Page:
White Wine Changeups

photo by Matthieu-Joannon via Unsplash

photo by Matthieu-Joannon via Unsplash

Under-the-radar alternatives for your favorite white wine varietals

The philosophy of summer is all about the path of least resistance. After all, the stretch between Memorial Day and Labor Day isn’t referred to as the “lazy days” for nothing. And judging from conversations peppered with phrases like “throw something on the grill” and “it’s too hot to cook,” inactivity and minimal effort are not only expected but encouraged. By this point in the season you may find yourself reaching for the same bottle of chilled white every single time, yet too uninspired to seek out something new. Here are a few alternatives to your go-to bottles so you don’t have to do the legwork yourself:

If you like Chardonnay... try Fiano

We know: styles for the world’s most popular white varietal can run the gamut from crisp and high-toned to round and viscous. But for the sake of argument, let’s assume when thinking of chardonnay, we’re referring to a summery style with less oak in the finish, more balanced acidity. When Christina Sherwood, wine director for the California-based Granville Management Group, is in the mood for chardonnay she reaches for fiano. Grown primarily in the Campania region in southern Italy but also found in other pockets around the world, this grape possesses a lot of what we find charming about chardonnay. “Fiano generally exhibits stone fruits, white florals and has an elegance long associated with chardonnay,” she says.

2016 Sarno 1860 Fiano di Avellino ($25.99): This wine has “notes of apple, pear, apricot and hints of toasted hazelnuts with beautiful white blossoms on the nose and a smooth mouth feel,” Sherwood says. “I enjoyed this with a sweet corn risotto and pan-seared scallops.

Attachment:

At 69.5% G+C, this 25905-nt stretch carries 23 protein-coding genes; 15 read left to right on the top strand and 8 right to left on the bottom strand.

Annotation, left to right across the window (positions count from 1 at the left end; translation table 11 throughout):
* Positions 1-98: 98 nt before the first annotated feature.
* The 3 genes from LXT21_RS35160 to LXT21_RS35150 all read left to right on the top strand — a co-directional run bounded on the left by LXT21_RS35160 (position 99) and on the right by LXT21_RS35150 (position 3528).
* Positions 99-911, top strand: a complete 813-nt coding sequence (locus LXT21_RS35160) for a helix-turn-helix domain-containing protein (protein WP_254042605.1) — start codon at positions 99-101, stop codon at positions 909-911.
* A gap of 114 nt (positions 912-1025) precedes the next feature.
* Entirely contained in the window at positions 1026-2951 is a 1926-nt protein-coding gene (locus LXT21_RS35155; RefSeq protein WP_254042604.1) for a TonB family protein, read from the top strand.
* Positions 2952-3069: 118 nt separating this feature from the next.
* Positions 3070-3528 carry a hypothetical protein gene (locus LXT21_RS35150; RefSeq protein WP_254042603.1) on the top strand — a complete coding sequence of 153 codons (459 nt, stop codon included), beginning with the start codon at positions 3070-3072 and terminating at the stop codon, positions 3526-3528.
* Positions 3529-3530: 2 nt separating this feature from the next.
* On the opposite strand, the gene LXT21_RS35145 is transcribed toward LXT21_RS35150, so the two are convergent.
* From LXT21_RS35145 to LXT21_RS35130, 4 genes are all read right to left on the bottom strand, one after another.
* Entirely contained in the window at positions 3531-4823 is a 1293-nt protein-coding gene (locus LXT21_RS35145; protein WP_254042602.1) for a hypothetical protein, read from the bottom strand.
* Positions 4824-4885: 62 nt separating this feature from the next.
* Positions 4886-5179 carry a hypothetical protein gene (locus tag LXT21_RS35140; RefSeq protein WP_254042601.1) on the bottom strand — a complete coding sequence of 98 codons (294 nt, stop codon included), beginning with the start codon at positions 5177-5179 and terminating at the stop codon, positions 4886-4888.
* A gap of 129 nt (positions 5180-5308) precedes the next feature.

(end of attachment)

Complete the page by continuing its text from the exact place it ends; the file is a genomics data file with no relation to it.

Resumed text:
2018 Solis Winery Estate Fiano ($30): This bottle from California’s Santa Clara Valley has lemon and lychee on the nose, pineapple, grapefruit and minerality on the palate, and a hint of lemongrass and white pepper.

2017 Barboursville Reserve Fiano ($23): Winemaker Lucas Pascina focuses on this Italian varietal at this Charlottesville, Virginia winery. Lemon and minerality are joined by a crisp and clean finish 

photo by Pinar Kucuk via Unsplash

photo by Pinar Kucuk via Unsplash

If you like Sauvignon Blanc... try Verdicchio

Tangy, lean and filled with tart notes of lime, grapefruit and flavors that lean towards grassy or herbaceous, sauvignon blanc is like the adult version of an icy cold beverage procured from a pitcher at a neighborhood lemonade stand. It’s ubiquitous for a reason: it’s darn refreshing. But Italy’s Marche region is home to a fitting stand-in. “Verdicchio [has] many of the same characteristics as sauvignon blanc: lighter-bodied with high acidity, citrus fruits and a clean finish,” Sherwood says. “These wines also tend to be great bargains.”

2017 Andrea Felici Verdicchio Castelli di Jesi Superiore ($19.99): Sherwood says this wine has “bright acidity with a touch of salinity on the palate, sweet lemon and white grapefruit and a dry finish.” She suggests pairing it with a platter of fresh vegetables or a favorite salad.

2016 Bucci Villa Bucci Riserva Verdicchio dei Castelli di Jesi Classico ($60): Bursting with citrus, apricot and acidity balanced with elegance. The finish is pleasant with a slight bitter almond note.